Biosynthesis of polymalic acid in fermentation: advances and prospects for industrial application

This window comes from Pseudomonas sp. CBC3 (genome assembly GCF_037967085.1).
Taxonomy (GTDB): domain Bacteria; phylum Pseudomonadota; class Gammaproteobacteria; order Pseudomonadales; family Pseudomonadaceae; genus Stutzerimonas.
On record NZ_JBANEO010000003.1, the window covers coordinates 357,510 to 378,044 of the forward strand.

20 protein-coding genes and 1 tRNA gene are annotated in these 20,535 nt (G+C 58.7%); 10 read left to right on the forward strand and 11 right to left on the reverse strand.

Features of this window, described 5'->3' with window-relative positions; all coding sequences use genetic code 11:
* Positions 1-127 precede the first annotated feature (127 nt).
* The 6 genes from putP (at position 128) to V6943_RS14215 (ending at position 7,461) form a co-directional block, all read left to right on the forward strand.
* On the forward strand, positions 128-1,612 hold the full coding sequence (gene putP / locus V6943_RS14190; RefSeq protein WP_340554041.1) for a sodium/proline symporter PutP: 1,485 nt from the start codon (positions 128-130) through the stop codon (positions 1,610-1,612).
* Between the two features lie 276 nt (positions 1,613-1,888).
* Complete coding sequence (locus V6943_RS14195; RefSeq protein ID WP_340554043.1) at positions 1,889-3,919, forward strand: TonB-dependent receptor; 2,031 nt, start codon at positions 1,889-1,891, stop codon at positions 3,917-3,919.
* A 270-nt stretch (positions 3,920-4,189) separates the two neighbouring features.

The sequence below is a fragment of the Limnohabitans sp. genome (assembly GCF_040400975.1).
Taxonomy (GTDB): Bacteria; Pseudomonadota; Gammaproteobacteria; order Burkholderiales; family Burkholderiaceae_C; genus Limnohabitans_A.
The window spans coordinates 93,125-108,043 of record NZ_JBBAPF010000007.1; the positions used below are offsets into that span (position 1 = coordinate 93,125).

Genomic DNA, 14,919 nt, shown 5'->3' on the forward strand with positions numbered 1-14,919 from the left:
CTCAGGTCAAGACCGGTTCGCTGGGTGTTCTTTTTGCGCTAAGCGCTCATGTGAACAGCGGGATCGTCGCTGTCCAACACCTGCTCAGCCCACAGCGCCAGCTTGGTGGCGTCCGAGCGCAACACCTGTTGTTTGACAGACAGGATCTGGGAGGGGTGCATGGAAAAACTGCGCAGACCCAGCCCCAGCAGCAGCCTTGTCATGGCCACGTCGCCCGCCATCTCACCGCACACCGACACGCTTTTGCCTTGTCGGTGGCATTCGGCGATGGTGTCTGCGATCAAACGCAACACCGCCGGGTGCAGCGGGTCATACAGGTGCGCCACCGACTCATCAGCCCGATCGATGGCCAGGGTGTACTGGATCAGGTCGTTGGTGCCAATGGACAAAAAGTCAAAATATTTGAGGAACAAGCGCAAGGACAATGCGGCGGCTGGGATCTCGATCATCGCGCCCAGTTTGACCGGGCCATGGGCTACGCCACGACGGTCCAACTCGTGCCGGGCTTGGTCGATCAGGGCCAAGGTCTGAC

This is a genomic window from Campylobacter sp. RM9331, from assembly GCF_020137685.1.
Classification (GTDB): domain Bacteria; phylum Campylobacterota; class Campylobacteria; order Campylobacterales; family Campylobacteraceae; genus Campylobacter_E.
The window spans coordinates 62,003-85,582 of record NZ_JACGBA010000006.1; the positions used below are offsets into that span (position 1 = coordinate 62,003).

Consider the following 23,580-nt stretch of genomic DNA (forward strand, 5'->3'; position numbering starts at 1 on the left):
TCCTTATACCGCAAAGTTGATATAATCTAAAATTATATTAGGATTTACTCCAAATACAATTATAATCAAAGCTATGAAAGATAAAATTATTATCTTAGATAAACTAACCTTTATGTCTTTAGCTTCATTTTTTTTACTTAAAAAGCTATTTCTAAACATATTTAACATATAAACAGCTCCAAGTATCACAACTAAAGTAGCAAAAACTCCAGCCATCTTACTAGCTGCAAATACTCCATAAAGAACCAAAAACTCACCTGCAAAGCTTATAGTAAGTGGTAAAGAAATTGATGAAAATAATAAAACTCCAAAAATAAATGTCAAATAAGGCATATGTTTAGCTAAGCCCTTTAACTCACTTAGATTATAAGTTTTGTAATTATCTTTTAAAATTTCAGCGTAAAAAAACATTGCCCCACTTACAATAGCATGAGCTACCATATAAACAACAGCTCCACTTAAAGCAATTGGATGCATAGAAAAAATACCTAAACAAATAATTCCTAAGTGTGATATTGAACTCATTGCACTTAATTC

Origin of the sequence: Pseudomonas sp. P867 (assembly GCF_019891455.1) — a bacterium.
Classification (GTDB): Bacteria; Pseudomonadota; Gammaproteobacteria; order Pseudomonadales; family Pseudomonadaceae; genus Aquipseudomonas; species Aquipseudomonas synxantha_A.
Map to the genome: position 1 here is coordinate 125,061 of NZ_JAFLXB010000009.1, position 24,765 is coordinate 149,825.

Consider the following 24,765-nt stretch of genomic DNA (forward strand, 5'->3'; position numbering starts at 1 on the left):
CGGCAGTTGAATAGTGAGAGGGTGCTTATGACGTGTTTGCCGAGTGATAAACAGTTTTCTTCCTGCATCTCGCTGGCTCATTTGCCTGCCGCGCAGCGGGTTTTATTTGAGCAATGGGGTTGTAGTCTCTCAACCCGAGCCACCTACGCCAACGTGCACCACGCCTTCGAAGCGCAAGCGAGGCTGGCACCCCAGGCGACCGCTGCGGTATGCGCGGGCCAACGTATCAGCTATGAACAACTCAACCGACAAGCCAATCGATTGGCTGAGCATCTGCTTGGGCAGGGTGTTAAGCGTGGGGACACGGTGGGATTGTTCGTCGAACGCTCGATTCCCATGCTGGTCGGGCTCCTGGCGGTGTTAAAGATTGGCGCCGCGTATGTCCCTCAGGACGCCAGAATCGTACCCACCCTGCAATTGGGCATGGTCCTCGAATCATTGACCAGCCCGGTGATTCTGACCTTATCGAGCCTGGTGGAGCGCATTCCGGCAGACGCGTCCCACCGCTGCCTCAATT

Some microorganisms naturally produce β-poly(l-malic acid) (PMA), which has excellent water solubility, biodegradability, and biocompatibility properties. PMA has broad prospective applications as novel biopolymeric materials and carriers in the drug, food, and biomedical fields. Malic acid, a four-carbon dicarboxylic acid, is widely used in foods and pharmaceuticals, as a platform chemical. Currently, malic acid produced through chemical synthesis and is available as a racemic mixture of l- and d-forms. The d-form malic acid exhibits safety concerns for human consumption. There is extensive interest to develop economical bioprocesses for l-malic acid and PMA production from renewable biomass feedstocks. In this review, we focus on PMA biosynthesis by Aureobasidium pullulans, a black yeast with a large genome containing genes encoding many hydrolases capable of degrading various plant materials. The metabolic and regulatory pathways for PMA biosynthesis, metabolic engineering strategies for strain development, process factors affecting fermentation kinetics and PMA production, and downstream processing for PMA recovery and purification are discussed. Prospects of microbial PMA and malic acid production are also considered.